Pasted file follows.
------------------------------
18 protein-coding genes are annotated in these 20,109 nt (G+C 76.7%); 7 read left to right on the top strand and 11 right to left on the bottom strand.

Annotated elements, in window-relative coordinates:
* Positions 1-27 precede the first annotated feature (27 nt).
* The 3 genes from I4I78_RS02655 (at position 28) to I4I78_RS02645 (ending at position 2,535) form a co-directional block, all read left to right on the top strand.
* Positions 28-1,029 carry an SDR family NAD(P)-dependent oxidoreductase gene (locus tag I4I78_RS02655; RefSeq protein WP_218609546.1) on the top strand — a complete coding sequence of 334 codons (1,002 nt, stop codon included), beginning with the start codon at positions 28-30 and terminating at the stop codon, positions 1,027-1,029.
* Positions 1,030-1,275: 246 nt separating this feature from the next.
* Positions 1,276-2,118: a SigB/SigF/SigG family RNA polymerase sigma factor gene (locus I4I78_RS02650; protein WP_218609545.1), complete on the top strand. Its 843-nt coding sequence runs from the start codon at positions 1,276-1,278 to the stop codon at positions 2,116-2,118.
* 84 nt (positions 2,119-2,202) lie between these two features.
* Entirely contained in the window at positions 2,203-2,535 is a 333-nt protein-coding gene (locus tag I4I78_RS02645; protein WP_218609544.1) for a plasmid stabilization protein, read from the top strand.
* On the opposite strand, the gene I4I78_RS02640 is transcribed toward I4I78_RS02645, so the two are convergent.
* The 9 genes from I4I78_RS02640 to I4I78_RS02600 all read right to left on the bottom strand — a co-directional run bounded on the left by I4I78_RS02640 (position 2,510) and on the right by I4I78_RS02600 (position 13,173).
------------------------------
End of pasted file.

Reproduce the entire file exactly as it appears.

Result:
18 protein-coding genes are annotated in these 20,109 nt (G+C 76.7%); 7 read left to right on the top strand and 11 right to left on the bottom strand.

Annotated elements, in window-relative coordinates:
* Positions 1-27 precede the first annotated feature (27 nt).
* The 3 genes from I4I78_RS02655 (at position 28) to I4I78_RS02645 (ending at position 2,535) form a co-directional block, all read left to right on the top strand.
* Positions 28-1,029 carry an SDR family NAD(P)-dependent oxidoreductase gene (locus tag I4I78_RS02655; RefSeq protein WP_218609546.1) on the top strand — a complete coding sequence of 334 codons (1,002 nt, stop codon included), beginning with the start codon at positions 28-30 and terminating at the stop codon, positions 1,027-1,029.
* Positions 1,030-1,275: 246 nt separating this feature from the next.
* Positions 1,276-2,118: a SigB/SigF/SigG family RNA polymerase sigma factor gene (locus I4I78_RS02650; protein WP_218609545.1), complete on the top strand. Its 843-nt coding sequence runs from the start codon at positions 1,276-1,278 to the stop codon at positions 2,116-2,118.
* 84 nt (positions 2,119-2,202) lie between these two features.
* Entirely contained in the window at positions 2,203-2,535 is a 333-nt protein-coding gene (locus tag I4I78_RS02645; protein WP_218609544.1) for a plasmid stabilization protein, read from the top strand.
* On the opposite strand, the gene I4I78_RS02640 is transcribed toward I4I78_RS02645, so the two are convergent.
* The 9 genes from I4I78_RS02640 to I4I78_RS02600 all read right to left on the bottom strand — a co-directional run bounded on the left by I4I78_RS02640 (position 2,510) and on the right by I4I78_RS02600 (position 13,173).